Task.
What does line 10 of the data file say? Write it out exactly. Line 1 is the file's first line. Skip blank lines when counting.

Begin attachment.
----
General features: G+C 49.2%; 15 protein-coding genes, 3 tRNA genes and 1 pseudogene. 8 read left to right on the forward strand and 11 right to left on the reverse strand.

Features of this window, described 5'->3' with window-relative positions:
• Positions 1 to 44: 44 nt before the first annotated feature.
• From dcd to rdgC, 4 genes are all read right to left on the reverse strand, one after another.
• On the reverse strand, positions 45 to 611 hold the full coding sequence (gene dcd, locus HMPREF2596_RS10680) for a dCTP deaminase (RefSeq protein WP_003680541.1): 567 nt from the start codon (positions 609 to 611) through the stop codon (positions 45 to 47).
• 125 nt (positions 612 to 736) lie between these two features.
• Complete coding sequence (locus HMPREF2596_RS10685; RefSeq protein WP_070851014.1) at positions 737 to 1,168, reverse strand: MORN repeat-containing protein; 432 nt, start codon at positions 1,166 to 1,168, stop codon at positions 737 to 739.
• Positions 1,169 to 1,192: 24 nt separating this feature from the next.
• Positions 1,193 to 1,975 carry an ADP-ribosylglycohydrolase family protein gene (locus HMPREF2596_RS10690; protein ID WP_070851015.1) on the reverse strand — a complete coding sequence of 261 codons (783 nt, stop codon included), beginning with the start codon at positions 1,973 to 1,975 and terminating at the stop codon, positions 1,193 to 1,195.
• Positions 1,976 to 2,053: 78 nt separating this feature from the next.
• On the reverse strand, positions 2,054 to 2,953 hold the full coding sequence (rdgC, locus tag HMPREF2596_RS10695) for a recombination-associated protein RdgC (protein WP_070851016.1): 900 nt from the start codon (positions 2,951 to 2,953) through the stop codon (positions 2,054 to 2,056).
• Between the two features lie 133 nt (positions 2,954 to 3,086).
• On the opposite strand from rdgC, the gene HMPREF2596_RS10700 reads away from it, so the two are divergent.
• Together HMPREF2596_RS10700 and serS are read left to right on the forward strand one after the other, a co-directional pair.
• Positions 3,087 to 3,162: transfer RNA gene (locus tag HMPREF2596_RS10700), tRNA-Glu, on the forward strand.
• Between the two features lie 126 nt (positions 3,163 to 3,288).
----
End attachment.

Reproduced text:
• Positions 1,976 to 2,053: 78 nt separating this feature from the next.